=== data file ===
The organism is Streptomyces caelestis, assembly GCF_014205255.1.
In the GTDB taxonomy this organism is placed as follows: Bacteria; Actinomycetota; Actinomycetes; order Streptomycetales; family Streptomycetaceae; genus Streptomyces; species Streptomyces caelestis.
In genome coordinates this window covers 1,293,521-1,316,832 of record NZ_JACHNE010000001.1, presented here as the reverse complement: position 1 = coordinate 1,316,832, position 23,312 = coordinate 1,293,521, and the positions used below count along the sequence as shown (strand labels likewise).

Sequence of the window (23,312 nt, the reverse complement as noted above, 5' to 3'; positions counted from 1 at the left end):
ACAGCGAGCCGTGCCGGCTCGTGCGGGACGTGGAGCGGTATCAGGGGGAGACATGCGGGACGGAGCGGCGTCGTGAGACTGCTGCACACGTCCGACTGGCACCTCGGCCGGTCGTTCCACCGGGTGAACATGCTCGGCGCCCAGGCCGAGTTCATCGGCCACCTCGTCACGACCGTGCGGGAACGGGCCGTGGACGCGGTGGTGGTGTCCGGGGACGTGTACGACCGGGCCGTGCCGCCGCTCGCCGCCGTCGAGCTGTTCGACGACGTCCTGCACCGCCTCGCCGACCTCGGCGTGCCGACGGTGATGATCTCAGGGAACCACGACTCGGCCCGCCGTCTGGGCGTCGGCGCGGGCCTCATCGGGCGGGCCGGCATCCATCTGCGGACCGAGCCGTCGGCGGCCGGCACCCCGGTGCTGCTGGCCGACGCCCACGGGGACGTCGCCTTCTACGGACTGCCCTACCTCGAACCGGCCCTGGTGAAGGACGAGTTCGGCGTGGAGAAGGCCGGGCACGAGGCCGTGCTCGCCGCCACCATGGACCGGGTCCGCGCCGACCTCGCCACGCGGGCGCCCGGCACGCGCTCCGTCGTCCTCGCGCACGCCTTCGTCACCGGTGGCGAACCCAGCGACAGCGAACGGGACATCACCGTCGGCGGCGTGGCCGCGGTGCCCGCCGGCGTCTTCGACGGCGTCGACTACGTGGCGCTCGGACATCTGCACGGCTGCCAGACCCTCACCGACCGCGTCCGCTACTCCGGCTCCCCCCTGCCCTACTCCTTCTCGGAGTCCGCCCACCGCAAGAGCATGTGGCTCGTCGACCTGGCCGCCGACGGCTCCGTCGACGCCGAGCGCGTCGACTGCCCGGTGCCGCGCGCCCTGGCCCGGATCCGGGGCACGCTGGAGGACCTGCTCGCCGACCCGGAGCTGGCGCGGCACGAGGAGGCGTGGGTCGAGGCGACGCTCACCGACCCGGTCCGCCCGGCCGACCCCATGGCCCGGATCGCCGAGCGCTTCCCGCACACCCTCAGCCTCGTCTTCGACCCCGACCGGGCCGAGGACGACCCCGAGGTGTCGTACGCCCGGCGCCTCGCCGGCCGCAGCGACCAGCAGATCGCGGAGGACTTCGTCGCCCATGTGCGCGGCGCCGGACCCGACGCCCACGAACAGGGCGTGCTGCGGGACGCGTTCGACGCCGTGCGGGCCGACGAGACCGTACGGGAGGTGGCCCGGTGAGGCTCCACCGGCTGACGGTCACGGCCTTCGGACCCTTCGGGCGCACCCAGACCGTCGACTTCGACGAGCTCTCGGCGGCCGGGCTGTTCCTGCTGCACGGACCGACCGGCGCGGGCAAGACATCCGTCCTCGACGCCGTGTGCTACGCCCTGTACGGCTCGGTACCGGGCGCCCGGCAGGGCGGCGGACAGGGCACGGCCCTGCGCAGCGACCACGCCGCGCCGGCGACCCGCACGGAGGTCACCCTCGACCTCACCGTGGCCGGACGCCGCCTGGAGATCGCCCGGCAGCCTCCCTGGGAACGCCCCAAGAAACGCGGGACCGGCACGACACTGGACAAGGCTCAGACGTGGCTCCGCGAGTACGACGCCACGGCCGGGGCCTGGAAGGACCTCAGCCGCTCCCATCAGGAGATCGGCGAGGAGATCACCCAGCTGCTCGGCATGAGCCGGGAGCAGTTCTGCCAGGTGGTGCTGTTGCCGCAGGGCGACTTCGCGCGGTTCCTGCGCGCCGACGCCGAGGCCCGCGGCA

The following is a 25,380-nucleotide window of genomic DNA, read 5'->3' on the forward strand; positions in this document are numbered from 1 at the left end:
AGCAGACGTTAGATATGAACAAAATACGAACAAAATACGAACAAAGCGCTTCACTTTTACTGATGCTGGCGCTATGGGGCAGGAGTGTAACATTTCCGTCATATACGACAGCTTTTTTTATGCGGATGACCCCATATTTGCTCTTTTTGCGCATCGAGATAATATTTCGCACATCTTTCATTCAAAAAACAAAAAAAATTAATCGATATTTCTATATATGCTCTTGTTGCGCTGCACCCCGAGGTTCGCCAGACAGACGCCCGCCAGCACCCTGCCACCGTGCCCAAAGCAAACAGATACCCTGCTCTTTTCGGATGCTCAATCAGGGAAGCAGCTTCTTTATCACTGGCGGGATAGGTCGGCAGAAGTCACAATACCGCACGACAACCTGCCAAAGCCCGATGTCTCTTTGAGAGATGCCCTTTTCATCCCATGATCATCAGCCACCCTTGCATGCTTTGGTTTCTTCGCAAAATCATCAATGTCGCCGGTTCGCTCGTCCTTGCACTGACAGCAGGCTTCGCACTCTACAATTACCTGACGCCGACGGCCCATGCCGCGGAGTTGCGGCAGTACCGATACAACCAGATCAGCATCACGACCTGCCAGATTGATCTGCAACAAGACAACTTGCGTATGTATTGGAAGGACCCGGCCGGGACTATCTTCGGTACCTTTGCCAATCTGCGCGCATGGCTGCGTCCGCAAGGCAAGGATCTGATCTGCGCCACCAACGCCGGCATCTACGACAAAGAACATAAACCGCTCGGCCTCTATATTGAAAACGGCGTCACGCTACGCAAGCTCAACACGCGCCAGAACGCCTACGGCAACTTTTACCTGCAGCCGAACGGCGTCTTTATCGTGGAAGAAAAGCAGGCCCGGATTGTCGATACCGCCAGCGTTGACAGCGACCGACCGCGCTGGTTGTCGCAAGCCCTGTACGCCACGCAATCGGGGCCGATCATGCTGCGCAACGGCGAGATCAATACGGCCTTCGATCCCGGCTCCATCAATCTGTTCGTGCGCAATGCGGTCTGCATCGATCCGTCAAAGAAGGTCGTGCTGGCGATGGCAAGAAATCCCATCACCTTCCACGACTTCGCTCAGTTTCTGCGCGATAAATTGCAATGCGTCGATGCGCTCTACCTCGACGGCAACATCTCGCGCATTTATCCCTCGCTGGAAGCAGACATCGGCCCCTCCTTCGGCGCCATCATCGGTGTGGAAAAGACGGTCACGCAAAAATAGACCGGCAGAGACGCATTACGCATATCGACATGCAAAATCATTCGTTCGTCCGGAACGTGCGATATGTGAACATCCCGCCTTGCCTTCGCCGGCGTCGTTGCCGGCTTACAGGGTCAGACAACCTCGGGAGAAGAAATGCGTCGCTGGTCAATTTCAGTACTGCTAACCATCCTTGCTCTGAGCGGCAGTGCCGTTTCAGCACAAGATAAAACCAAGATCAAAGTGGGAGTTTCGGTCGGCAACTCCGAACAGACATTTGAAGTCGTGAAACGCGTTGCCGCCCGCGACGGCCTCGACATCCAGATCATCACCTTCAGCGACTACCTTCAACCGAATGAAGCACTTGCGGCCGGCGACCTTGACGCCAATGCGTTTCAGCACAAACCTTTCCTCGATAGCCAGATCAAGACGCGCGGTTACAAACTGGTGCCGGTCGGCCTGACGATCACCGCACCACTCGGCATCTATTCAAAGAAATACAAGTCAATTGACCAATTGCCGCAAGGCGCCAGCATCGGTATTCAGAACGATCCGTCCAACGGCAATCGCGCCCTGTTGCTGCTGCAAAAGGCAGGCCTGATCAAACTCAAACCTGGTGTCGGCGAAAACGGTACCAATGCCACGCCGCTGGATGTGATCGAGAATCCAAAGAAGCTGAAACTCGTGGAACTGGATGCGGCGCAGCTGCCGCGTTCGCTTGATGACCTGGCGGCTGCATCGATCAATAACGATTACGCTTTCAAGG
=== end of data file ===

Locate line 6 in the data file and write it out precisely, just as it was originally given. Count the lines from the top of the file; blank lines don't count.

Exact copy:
The following is a 25,380-nucleotide window of genomic DNA, read 5'->3' on the forward strand; positions in this document are numbered from 1 at the left end: